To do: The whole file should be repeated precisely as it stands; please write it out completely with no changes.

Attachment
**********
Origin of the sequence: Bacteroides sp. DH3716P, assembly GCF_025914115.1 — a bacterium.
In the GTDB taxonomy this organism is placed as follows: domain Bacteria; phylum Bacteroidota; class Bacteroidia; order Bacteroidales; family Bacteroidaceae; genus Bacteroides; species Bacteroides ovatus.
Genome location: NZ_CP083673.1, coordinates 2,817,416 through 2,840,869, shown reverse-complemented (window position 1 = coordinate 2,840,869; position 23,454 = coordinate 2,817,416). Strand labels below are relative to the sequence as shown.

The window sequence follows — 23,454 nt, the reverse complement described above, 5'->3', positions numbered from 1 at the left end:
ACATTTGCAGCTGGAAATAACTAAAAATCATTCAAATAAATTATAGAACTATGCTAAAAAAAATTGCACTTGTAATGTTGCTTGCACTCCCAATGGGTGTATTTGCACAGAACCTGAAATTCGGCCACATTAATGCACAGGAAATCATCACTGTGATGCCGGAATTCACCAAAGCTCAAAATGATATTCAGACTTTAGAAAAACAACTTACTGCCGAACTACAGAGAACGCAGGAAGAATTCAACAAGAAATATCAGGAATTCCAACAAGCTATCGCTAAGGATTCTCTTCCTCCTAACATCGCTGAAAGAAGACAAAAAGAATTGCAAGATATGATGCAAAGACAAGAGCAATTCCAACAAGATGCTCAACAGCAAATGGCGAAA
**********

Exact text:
Origin of the sequence: Bacteroides sp. DH3716P, assembly GCF_025914115.1 — a bacterium.
In the GTDB taxonomy this organism is placed as follows: domain Bacteria; phylum Bacteroidota; class Bacteroidia; order Bacteroidales; family Bacteroidaceae; genus Bacteroides; species Bacteroides ovatus.
Genome location: NZ_CP083673.1, coordinates 2,817,416 through 2,840,869, shown reverse-complemented (window position 1 = coordinate 2,840,869; position 23,454 = coordinate 2,817,416). Strand labels below are relative to the sequence as shown.

The window sequence follows — 23,454 nt, the reverse complement described above, 5'->3', positions numbered from 1 at the left end:
ACATTTGCAGCTGGAAATAACTAAAAATCATTCAAATAAATTATAGAACTATGCTAAAAAAAATTGCACTTGTAATGTTGCTTGCACTCCCAATGGGTGTATTTGCACAGAACCTGAAATTCGGCCACATTAATGCACAGGAAATCATCACTGTGATGCCGGAATTCACCAAAGCTCAAAATGATATTCAGACTTTAGAAAAACAACTTACTGCCGAACTACAGAGAACGCAGGAAGAATTCAACAAGAAATATCAGGAATTCCAACAAGCTATCGCTAAGGATTCTCTTCCTCCTAACATCGCTGAAAGAAGACAAAAAGAATTGCAAGATATGATGCAAAGACAAGAGCAATTCCAACAAGATGCTCAACAGCAAATGGCGAAA